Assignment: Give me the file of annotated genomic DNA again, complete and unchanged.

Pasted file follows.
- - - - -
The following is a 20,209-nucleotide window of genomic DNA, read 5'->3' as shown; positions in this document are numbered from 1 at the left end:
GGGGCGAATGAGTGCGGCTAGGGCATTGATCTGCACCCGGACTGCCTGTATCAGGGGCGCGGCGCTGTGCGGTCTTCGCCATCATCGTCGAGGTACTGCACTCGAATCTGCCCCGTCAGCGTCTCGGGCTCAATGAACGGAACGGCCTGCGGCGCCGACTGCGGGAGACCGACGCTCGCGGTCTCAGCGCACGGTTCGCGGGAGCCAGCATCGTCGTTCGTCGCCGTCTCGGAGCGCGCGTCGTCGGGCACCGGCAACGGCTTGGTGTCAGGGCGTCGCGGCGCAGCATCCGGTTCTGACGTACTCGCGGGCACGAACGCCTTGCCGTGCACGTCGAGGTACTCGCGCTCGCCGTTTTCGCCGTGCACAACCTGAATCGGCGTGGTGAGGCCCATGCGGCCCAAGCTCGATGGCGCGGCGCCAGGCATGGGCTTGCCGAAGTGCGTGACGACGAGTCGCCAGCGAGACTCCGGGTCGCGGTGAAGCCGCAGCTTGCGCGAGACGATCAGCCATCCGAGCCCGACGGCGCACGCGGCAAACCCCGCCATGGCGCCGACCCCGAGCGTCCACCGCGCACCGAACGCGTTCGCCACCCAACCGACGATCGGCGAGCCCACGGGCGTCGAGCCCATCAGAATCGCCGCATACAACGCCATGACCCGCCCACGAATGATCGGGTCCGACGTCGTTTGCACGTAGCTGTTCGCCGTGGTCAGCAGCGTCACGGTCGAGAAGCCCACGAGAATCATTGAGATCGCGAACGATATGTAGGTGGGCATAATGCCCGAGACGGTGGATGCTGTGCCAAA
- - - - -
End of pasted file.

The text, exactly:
The following is a 20,209-nucleotide window of genomic DNA, read 5'->3' as shown; positions in this document are numbered from 1 at the left end:
GGGGCGAATGAGTGCGGCTAGGGCATTGATCTGCACCCGGACTGCCTGTATCAGGGGCGCGGCGCTGTGCGGTCTTCGCCATCATCGTCGAGGTACTGCACTCGAATCTGCCCCGTCAGCGTCTCGGGCTCAATGAACGGAACGGCCTGCGGCGCCGACTGCGGGAGACCGACGCTCGCGGTCTCAGCGCACGGTTCGCGGGAGCCAGCATCGTCGTTCGTCGCCGTCTCGGAGCGCGCGTCGTCGGGCACCGGCAACGGCTTGGTGTCAGGGCGTCGCGGCGCAGCATCCGGTTCTGACGTACTCGCGGGCACGAACGCCTTGCCGTGCACGTCGAGGTACTCGCGCTCGCCGTTTTCGCCGTGCACAACCTGAATCGGCGTGGTGAGGCCCATGCGGCCCAAGCTCGATGGCGCGGCGCCAGGCATGGGCTTGCCGAAGTGCGTGACGACGAGTCGCCAGCGAGACTCCGGGTCGCGGTGAAGCCGCAGCTTGCGCGAGACGATCAGCCATCCGAGCCCGACGGCGCACGCGGCAAACCCCGCCATGGCGCCGACCCCGAGCGTCCACCGCGCACCGAACGCGTTCGCCACCCAACCGACGATCGGCGAGCCCACGGGCGTCGAGCCCATCAGAATCGCCGCATACAACGCCATGACCCGCCCACGAATGATCGGGTCCGACGTCGTTTGCACGTAGCTGTTCGCCGTGGTCAGCAGCGTCACGGTCGAGAAGCCCACGAGAATCATTGAGATCGCGAACGATATGTAGGTGGGCATAATGCCCGAGACGGTGGATGCTGTGCCAAA